Make Sure Your Body Receives Enough Oxygen
Tossing and turning in my bed and struggling to get enough air into my lungs I finally had to admit that even after a full week in Cusco I had still not completely acclimatized to the altitude.
I am now reliving some of my memories of gasping for breath in the Andes as I watch Penny still struggling for breath on a daily basis four weeks after she went into the hospital for what has turned out to be an extremely severe case of swine flu, and the associated pneumonia. So rather than dwelling on Penny’s current situation, I thought it might be more engaging to present some of my experiences from my visit to Peru in 2015.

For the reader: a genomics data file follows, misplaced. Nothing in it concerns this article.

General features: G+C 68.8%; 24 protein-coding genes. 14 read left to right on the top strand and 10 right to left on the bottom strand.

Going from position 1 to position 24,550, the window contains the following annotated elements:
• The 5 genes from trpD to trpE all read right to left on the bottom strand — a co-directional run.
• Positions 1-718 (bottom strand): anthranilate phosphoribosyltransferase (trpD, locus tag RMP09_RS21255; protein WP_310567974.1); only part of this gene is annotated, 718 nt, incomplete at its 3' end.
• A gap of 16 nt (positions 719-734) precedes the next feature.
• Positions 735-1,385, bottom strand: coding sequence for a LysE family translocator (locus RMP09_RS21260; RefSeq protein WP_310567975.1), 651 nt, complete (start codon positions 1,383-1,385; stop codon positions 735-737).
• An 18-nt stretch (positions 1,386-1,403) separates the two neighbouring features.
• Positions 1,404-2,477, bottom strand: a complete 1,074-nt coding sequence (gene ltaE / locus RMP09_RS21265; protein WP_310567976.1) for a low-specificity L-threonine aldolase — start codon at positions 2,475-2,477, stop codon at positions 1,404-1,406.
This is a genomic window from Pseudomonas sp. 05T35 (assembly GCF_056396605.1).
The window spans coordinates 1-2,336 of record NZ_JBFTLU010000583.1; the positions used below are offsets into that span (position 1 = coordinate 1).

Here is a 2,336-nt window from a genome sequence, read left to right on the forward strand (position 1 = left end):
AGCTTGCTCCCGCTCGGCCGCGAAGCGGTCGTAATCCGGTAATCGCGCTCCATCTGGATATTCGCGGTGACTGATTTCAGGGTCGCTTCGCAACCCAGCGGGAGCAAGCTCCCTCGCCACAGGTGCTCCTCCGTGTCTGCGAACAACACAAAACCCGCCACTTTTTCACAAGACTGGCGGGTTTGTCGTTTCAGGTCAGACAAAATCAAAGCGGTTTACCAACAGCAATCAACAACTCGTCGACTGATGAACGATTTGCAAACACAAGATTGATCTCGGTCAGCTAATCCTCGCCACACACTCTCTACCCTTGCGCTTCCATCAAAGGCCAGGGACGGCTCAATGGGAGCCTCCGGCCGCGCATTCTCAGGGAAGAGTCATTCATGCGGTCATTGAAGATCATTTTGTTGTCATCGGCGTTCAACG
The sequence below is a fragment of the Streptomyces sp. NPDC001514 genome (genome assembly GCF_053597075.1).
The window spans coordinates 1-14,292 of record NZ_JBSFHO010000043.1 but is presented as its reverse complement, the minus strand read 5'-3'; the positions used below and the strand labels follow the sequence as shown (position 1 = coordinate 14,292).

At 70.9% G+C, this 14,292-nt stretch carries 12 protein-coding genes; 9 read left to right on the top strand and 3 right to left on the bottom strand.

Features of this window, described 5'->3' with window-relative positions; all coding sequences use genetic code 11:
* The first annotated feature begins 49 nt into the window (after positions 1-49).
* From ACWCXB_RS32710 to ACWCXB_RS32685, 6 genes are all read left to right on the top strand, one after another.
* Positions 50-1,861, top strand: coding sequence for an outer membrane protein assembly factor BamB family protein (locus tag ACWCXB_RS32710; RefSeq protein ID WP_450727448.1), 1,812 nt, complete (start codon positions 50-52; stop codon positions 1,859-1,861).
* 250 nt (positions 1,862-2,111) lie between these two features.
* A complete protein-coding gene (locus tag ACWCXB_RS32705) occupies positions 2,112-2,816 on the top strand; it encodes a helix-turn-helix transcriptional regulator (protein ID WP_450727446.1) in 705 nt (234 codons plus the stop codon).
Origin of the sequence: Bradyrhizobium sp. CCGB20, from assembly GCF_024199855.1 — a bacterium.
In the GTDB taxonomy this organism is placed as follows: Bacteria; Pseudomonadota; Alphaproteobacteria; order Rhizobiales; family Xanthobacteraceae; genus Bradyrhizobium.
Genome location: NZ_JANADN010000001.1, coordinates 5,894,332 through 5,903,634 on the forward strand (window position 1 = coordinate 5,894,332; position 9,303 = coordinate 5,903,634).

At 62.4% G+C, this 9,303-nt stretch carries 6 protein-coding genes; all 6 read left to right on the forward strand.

However, just a quick mention that Penny is now out of ICU and making slow progress towards recovery.
In my early twenties, I had had the opportunity to explore a number of the Mayan ruins in Mexico, Belize, Guatemala and Honduras. I found the history and knowledge of this pre-Hispanic culture fascinating. No discussion of the Mayans is complete without mention of the Aztecs and the Incas. So long before the term “bucket list” existed I knew that a visit to Machu Picchu and Lake Titicaca was a lofty but attainable goal. And I was finally able to realize my 40-year-old dream. But the unanticipated problems I encountered made me realize the importance of taking altitude into consideration when planning a vacation.
Arrival in Cusco
Flying from Lima into Cusco there is a dramatic change in elevation from about 115 ft to over 10,000 feet above sea level so it is reasonable to expect that your body needs time to adapt. But not everyone adapts in the same way and I was not sure what specific effects it would have on me.